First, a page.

Showing posts from June, 2014

Danger Man: The Man Who Wouldn't Talk

I don't usually do plot synopses - one of the reasons I started this blog is that the internet is heavy on description of classic TV shows & short on analysis, but I just feel a synopsis would be helpful here, so here is the one from IMDB: 'In Sophia, Bulgaria, a fellow agent has been picked up for interrogation, and Drake has to go in and get him out before he talks. Meridith (Norman Rosway) can only stand just so much, and upon arrival, Drake must act quickly. He is hampered at every turn by the secret police, as well as the attention of a young female interpreter (Jane Merrow) who has suspicions of her own about Drake's real motives. He manages to get to the roof of the police building and toss a gas cannister into the building's air intake vent, then breaks in, locates a groggy Meredith and hustles him outside to a waiting car. Playing cat-and-mouse wiith the police and his suspicious interpreter, he also has to deal with a delusional Meredith who still suffe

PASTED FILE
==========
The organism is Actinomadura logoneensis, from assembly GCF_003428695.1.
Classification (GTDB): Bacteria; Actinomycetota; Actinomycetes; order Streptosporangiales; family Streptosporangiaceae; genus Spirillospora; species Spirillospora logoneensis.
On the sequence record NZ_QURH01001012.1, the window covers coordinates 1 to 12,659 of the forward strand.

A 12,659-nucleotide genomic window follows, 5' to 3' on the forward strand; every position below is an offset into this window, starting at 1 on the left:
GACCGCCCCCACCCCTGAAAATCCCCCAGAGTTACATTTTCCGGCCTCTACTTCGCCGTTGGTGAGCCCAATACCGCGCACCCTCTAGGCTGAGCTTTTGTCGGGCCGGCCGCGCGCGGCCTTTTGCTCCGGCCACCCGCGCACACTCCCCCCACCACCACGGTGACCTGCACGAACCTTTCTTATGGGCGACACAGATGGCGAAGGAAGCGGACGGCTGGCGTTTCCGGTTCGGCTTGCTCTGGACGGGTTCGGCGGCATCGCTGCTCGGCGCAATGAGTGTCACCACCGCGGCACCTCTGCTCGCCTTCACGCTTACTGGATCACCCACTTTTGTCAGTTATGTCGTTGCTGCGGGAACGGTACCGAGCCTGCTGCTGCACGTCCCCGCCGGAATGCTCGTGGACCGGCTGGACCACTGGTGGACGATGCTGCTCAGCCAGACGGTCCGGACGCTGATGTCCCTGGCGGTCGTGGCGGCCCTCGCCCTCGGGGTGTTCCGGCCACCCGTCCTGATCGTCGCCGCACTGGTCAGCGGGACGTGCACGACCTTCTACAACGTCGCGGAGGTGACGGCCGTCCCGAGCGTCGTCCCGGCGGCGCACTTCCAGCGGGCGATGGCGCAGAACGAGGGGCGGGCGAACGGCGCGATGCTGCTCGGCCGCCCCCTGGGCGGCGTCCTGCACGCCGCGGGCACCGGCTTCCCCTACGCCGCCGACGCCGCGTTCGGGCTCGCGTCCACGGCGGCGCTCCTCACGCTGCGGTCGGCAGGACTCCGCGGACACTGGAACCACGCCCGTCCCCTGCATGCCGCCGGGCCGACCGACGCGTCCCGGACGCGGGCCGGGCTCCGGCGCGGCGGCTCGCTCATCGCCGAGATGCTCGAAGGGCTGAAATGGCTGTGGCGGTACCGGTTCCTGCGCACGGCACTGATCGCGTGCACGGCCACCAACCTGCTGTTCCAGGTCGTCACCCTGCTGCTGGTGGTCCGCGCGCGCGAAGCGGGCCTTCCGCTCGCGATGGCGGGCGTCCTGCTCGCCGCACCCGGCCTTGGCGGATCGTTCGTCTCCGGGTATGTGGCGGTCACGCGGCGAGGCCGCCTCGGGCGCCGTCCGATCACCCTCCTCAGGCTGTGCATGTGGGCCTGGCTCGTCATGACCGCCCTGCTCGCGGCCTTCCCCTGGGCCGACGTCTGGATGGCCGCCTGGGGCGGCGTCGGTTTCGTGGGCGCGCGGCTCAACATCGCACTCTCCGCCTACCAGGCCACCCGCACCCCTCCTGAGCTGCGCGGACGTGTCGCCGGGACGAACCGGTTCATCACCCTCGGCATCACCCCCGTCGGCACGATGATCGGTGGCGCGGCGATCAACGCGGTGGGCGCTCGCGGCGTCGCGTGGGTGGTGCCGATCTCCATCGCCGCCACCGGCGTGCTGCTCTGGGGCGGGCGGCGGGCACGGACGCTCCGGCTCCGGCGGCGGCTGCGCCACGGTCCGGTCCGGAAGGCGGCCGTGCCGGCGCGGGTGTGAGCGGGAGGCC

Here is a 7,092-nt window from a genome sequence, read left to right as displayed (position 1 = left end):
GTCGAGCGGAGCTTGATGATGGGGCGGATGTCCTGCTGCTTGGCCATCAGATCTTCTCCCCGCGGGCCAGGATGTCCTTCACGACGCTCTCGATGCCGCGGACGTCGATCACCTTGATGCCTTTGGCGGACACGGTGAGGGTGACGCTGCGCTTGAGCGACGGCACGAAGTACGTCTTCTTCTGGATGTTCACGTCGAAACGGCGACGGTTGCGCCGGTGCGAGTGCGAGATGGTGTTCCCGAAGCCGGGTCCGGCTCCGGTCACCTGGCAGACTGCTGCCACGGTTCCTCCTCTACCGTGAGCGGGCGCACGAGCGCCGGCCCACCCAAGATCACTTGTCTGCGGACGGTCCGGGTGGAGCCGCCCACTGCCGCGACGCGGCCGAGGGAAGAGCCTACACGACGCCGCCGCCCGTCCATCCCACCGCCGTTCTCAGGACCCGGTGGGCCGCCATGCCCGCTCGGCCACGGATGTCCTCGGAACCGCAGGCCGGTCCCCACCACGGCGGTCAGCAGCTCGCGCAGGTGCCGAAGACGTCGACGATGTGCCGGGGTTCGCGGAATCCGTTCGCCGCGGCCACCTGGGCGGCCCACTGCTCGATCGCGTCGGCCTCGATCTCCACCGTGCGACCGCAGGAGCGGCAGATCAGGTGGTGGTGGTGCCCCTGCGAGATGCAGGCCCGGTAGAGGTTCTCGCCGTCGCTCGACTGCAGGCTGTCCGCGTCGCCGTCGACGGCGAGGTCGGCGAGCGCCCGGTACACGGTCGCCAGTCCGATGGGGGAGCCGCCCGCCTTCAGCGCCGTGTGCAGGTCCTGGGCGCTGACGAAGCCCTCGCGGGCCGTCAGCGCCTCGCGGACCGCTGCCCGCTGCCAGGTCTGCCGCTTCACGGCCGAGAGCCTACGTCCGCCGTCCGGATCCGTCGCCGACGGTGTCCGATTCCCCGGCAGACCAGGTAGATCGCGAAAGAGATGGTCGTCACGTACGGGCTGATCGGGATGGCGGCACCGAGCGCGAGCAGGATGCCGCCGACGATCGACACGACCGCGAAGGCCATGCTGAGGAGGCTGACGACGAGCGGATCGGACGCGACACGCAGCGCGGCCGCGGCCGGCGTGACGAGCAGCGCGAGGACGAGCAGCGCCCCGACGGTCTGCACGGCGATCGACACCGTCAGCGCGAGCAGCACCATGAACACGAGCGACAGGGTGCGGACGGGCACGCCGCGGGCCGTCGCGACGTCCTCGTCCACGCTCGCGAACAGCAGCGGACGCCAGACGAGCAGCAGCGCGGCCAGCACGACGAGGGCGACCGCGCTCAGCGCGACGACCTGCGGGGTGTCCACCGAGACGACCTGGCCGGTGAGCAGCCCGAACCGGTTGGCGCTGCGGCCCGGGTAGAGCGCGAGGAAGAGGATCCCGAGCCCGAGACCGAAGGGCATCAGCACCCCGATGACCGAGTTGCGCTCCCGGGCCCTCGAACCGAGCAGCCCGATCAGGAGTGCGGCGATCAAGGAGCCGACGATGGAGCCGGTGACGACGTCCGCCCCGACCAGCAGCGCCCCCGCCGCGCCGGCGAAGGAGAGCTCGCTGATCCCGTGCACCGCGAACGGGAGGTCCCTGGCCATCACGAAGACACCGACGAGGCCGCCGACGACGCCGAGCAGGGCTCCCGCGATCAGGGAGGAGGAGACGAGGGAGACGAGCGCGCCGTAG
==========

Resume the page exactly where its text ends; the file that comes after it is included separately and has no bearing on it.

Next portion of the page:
Doctor Who: Doctor Who & the Daleks

The film, that is, the critically-slated & never-mentioned film starring Peter Cushing as The Doctor. I've already blogged about the TV version of this show ( ) & on re-reading that post am delighted to find I liked it more than I thought I did. One of the things I notice about my Doctor Who posts is I don't seem to be able to get into the sort of relentless grinding detail in which Doctor Who is often discussed on the internet. I'm not sure why, I'll probably come to a reason at some point. But for the moment imy main feelings about this film both flies in the face of the fans' & critical opinion & is also very short: I think this film version is *better* than the TV version. <Ducks to avoid the cabbages thrown from the wings>. I found myself repeatedly thinking as I watched it, 'This is the filmic treatment that Doctor Who really needs.' Don't get me wrong - I&#